Saturday, September 17, 2011

Classic Reads: Merv Wallace by Joseph Romanos

During the winter off-season in New Zealand, I’ve been reading a book about New Zealand’s hugely under-rated batsman Merv Wallace. Wallace was a member of the 1937 and 1949 New Zealand touring teams to England. Wallace receives considerable attention in Rod Nye’s Martin Donnelly biography and Richard Boock’s recent Bert Sutcliffe biography. The respectful mentions of him in these books made me want to read further.
Merv Wallace: A Cricket Master (Joel Publishing, 2000) is researched and written by Joseph Romanos in discussion with the late Merv himself, and is, I feel, an important addition to New Zealand’s cricket history. Much has been said and written about other members of the ’49ers such as Walter Hadlee, Martin Donnelly, John R Reid and Bert Sutcliffe, but till this book appeared little was known about the extent of Wallace’s contribution to New Zealand cricket.
Romanos expertly fills in the gaps with enthusiasm and energy. He is an ardent admirer of all sports but cricket is a large part of his focus. Romanos has again produced an excellent biography with impressive knowledge, artful use of photos and memorabilia, comprehensive research and a humanist empathy for the subject and his life. I must thank too the benefactor Sir Ron Brierley’s financial commitment to the publication of this book.
The story about Merv begins in Grey Lynn, Auckland, where he was born and raised. It follows his early advances into cricket as a schoolboy and later as a young man playing his club cricket for Point Chevalier (which amalgamated with Parnell) and his First Class cricket for Auckland (captaining them 23 times from 1939-1958). Wallace’s final First Class match was for Lord Cobham’s Governor-General’s XI in the 1960-61 season.
The two main chapters of interest (as a player) are the tours of England in 1937 and 1949 where he was among New Zealand’s best batsmen on both tours. In 1937, under Curly Page’s captaincy, it’s safe to say he was the leading New Zealand batsmen of the period (between Stewie Dempster and Bert Sutcliffe) and was well written up by the English cricket writers. Pelham Warner wrote in The Cricketer: ‘Wallace has, so far, proved himself the best batsman … Short in height, Wallace is strongly built and times the ball beautifully. He has a very good eye, is quick on his feet and seems to possess all the strokes.’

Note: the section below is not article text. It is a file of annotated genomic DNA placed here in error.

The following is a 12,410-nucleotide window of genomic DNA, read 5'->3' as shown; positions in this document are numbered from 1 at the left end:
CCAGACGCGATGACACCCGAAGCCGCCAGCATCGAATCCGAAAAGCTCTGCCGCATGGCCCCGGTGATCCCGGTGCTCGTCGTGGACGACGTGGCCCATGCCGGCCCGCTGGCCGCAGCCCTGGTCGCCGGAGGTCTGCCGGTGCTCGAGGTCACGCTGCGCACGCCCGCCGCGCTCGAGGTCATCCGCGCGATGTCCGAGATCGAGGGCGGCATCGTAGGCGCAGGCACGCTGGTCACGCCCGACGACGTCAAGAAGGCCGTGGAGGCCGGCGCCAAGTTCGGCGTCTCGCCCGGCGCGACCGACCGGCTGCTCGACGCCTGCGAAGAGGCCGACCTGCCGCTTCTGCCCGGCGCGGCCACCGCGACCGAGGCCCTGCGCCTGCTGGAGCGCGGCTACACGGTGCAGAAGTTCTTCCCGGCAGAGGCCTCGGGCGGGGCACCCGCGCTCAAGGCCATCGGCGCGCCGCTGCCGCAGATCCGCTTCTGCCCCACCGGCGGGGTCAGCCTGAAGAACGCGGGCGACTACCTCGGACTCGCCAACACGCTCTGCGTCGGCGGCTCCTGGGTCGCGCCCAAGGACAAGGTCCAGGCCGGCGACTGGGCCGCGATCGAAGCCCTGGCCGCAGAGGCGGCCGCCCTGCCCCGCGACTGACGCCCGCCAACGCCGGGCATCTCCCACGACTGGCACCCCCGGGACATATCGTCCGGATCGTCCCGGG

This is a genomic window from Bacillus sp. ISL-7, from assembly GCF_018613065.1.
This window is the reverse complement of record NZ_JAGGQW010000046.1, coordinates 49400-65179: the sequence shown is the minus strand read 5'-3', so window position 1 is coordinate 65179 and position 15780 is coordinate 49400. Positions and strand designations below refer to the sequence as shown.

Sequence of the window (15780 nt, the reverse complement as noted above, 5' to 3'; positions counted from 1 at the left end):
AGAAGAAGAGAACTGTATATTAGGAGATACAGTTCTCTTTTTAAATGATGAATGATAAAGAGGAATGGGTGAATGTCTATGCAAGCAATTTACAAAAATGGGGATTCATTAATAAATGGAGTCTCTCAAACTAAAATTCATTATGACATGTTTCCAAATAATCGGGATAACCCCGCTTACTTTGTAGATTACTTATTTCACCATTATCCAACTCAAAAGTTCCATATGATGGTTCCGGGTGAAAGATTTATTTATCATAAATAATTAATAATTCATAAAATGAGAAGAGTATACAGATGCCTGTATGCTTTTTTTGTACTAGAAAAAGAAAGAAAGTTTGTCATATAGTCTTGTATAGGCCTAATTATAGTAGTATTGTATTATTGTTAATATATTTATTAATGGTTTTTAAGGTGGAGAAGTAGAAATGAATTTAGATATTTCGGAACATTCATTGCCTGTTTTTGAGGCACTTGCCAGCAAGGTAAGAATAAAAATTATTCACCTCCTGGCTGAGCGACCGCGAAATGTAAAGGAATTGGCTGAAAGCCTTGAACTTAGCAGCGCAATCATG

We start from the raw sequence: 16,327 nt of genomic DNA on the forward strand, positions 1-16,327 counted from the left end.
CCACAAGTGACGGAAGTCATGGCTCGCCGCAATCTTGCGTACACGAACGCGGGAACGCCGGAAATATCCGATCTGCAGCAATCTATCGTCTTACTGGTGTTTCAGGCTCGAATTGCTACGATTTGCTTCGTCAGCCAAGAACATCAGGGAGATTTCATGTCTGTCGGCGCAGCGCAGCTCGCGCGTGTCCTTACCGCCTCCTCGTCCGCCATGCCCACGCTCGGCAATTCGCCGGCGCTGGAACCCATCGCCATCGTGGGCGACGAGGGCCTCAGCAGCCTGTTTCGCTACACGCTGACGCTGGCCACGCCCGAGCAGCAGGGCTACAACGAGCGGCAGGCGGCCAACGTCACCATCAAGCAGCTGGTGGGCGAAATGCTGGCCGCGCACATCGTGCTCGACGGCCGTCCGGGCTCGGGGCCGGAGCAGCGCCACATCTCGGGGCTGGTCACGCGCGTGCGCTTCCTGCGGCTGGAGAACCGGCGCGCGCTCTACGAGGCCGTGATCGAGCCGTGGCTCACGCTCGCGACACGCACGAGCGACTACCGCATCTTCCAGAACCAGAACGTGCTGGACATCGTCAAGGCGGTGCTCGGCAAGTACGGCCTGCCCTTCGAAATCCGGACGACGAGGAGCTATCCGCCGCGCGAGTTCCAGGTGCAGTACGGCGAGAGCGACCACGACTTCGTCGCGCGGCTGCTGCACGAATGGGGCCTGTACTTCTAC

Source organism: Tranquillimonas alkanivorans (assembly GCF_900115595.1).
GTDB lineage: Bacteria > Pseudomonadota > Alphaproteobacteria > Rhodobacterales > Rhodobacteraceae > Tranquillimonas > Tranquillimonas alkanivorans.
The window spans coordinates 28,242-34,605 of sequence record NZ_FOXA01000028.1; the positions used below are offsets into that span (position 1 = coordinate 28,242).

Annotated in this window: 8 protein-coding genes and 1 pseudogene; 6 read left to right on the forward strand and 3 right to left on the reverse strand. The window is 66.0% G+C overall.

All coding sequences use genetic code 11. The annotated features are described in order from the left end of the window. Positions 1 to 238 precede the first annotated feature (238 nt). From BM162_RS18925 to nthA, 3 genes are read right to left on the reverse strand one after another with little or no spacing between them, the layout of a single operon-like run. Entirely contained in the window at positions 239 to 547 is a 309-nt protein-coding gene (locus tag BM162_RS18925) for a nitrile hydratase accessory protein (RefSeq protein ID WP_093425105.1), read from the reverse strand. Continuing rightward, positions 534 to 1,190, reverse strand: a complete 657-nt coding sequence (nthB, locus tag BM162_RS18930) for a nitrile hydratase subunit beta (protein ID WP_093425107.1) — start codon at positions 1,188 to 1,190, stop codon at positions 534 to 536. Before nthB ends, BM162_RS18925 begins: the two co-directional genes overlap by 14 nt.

He topped the 1937 tour averages in England and Australia with 1887 runs at 41.02 but, as Romanos points out, never fulfilled his Test potential, losing his best years of Test cricket to the Second World War. Wallace’s contribution as a player could’ve been greater at Test level marking him out clearly as one of our greats. Instead, he finished with a modest Test average of 20.90, no Test century, and sadly a mostly forgotten player status in the game.
The other side to Wallace’s story is his role as a coach and selector and his influential job as a sporting goods proprietor. Wallace spent a good deal of time, after retiring as a player, coaching and selecting teams, both at international and domestic level. His major success came when he coached New Zealand to their first ever Test victory over the West Indies in 1956-57. Yet, as Romanos notes for reasons unknown, Wallace was not used often as a coach and selector by the New Zealand Cricket Council. It’s baffling to know why. Walter Hadlee and other members were clearly friends of Wallace’s with no axe to grind and who respected Wallace’s ability. Wallace’s input as a coach and selector for New Zealand should’ve been greater at international level but instead, as with his batting, we only had tantalising glimpses of what he could’ve done for New Zealand cricket.
Despite this, Wallace was always involved one way or another. For years, he ran a sporting shop in Auckland: Wallace and Webb Ltd. There are delightful chapters here on Wallace’s influence through the shop, his passing on of tips to players, coaches, fathers and schoolboys who visited. As well, Romanos captures the essence of Wallace by presenting a whole chapter of Wallace’s views on cricket giving out his handy tips. Some of these appear dated now, but it seems a nice way to preserve Wallace’s mind and thoughts on the game throughout the period where he made his largest contribution.
This book proved hard to track down but was worth the effort. I searched local book fairs, second hand shops and the Wellington Public Library and could find no copy. It wasn’t until I stopped by the New Zealand Cricket Museum’s Library at the Basin Reserve, Wellington, that I was able to borrow a copy and it was well worth the wait.
Merv Wallace: A Cricket Master is a must read for those interested in the key figures who’ve developed the game here as well as New Zealand’s reputation as a cricketing nation over the past century. As John R Reid writes on the cover: “Merv Wallace was the most under-rated player to have worn the Silver Fern. This long overdue book pays eloquent tribute to a great cricketer.”

Merv Wallace: A Cricket Master
by Joseph Romanos
(Joel Publishing, Wellington, 2000)

Article © Mark Pirie 2011

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